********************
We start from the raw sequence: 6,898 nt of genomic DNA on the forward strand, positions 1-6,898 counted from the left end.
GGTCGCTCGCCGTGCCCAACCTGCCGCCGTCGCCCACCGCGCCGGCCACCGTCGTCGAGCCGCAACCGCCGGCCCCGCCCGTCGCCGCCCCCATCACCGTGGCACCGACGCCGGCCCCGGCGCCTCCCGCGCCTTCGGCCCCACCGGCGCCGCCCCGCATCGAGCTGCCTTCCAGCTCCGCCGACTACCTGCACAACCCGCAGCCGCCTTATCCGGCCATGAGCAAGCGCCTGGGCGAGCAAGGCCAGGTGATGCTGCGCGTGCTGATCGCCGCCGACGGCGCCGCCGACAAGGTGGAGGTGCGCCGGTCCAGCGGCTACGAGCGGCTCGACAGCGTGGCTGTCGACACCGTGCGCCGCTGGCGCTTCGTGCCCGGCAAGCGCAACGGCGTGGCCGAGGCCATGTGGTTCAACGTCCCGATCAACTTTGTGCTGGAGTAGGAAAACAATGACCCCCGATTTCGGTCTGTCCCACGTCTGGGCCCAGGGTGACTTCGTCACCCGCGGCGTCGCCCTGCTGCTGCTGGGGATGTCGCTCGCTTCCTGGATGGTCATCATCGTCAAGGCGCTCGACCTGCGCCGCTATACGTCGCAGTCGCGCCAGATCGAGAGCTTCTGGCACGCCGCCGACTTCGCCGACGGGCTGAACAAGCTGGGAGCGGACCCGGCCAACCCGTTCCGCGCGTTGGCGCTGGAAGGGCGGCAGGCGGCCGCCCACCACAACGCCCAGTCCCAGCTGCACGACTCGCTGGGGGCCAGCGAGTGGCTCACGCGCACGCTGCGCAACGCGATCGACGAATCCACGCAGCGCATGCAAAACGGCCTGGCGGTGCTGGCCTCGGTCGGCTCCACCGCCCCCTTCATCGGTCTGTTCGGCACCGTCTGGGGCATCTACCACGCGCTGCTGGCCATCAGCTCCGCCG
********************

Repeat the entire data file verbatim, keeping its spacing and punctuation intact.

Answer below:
We start from the raw sequence: 6,898 nt of genomic DNA on the forward strand, positions 1-6,898 counted from the left end.
GGTCGCTCGCCGTGCCCAACCTGCCGCCGTCGCCCACCGCGCCGGCCACCGTCGTCGAGCCGCAACCGCCGGCCCCGCCCGTCGCCGCCCCCATCACCGTGGCACCGACGCCGGCCCCGGCGCCTCCCGCGCCTTCGGCCCCACCGGCGCCGCCCCGCATCGAGCTGCCTTCCAGCTCCGCCGACTACCTGCACAACCCGCAGCCGCCTTATCCGGCCATGAGCAAGCGCCTGGGCGAGCAAGGCCAGGTGATGCTGCGCGTGCTGATCGCCGCCGACGGCGCCGCCGACAAGGTGGAGGTGCGCCGGTCCAGCGGCTACGAGCGGCTCGACAGCGTGGCTGTCGACACCGTGCGCCGCTGGCGCTTCGTGCCCGGCAAGCGCAACGGCGTGGCCGAGGCCATGTGGTTCAACGTCCCGATCAACTTTGTGCTGGAGTAGGAAAACAATGACCCCCGATTTCGGTCTGTCCCACGTCTGGGCCCAGGGTGACTTCGTCACCCGCGGCGTCGCCCTGCTGCTGCTGGGGATGTCGCTCGCTTCCTGGATGGTCATCATCGTCAAGGCGCTCGACCTGCGCCGCTATACGTCGCAGTCGCGCCAGATCGAGAGCTTCTGGCACGCCGCCGACTTCGCCGACGGGCTGAACAAGCTGGGAGCGGACCCGGCCAACCCGTTCCGCGCGTTGGCGCTGGAAGGGCGGCAGGCGGCCGCCCACCACAACGCCCAGTCCCAGCTGCACGACTCGCTGGGGGCCAGCGAGTGGCTCACGCGCACGCTGCGCAACGCGATCGACGAATCCACGCAGCGCATGCAAAACGGCCTGGCGGTGCTGGCCTCGGTCGGCTCCACCGCCCCCTTCATCGGTCTGTTCGGCACCGTCTGGGGCATCTACCACGCGCTGCTGGCCATCAGCTCCGCCG